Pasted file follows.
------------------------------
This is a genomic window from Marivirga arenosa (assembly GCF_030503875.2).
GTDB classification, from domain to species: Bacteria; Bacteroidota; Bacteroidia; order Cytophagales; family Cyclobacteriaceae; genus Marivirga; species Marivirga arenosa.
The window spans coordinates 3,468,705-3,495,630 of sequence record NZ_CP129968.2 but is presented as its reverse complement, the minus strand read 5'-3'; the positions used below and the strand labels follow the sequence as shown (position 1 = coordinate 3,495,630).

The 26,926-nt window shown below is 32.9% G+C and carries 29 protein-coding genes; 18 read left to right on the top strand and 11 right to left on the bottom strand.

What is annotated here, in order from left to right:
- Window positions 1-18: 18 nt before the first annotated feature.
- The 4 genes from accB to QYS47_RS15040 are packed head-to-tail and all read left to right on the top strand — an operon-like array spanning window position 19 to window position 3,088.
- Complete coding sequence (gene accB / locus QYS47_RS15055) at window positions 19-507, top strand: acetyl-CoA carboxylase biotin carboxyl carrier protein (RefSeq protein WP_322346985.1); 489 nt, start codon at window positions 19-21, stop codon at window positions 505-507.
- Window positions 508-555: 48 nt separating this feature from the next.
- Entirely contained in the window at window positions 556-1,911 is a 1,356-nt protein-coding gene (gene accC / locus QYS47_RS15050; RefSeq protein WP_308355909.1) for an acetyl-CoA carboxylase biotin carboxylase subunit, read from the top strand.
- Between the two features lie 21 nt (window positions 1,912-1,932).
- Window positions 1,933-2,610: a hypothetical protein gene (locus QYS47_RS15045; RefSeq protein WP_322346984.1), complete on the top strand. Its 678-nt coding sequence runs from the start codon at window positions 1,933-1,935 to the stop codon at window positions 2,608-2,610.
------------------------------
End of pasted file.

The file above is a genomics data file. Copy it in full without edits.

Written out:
This is a genomic window from Marivirga arenosa (assembly GCF_030503875.2).
GTDB classification, from domain to species: Bacteria; Bacteroidota; Bacteroidia; order Cytophagales; family Cyclobacteriaceae; genus Marivirga; species Marivirga arenosa.
The window spans coordinates 3,468,705-3,495,630 of sequence record NZ_CP129968.2 but is presented as its reverse complement, the minus strand read 5'-3'; the positions used below and the strand labels follow the sequence as shown (position 1 = coordinate 3,495,630).

The 26,926-nt window shown below is 32.9% G+C and carries 29 protein-coding genes; 18 read left to right on the top strand and 11 right to left on the bottom strand.

What is annotated here, in order from left to right:
- Window positions 1-18: 18 nt before the first annotated feature.
- The 4 genes from accB to QYS47_RS15040 are packed head-to-tail and all read left to right on the top strand — an operon-like array spanning window position 19 to window position 3,088.
- Complete coding sequence (gene accB / locus QYS47_RS15055) at window positions 19-507, top strand: acetyl-CoA carboxylase biotin carboxyl carrier protein (RefSeq protein WP_322346985.1); 489 nt, start codon at window positions 19-21, stop codon at window positions 505-507.
- Window positions 508-555: 48 nt separating this feature from the next.
- Entirely contained in the window at window positions 556-1,911 is a 1,356-nt protein-coding gene (gene accC / locus QYS47_RS15050; RefSeq protein WP_308355909.1) for an acetyl-CoA carboxylase biotin carboxylase subunit, read from the top strand.
- Between the two features lie 21 nt (window positions 1,912-1,932).
- Window positions 1,933-2,610: a hypothetical protein gene (locus QYS47_RS15045; RefSeq protein WP_322346984.1), complete on the top strand. Its 678-nt coding sequence runs from the start codon at window positions 1,933-1,935 to the stop codon at window positions 2,608-2,610.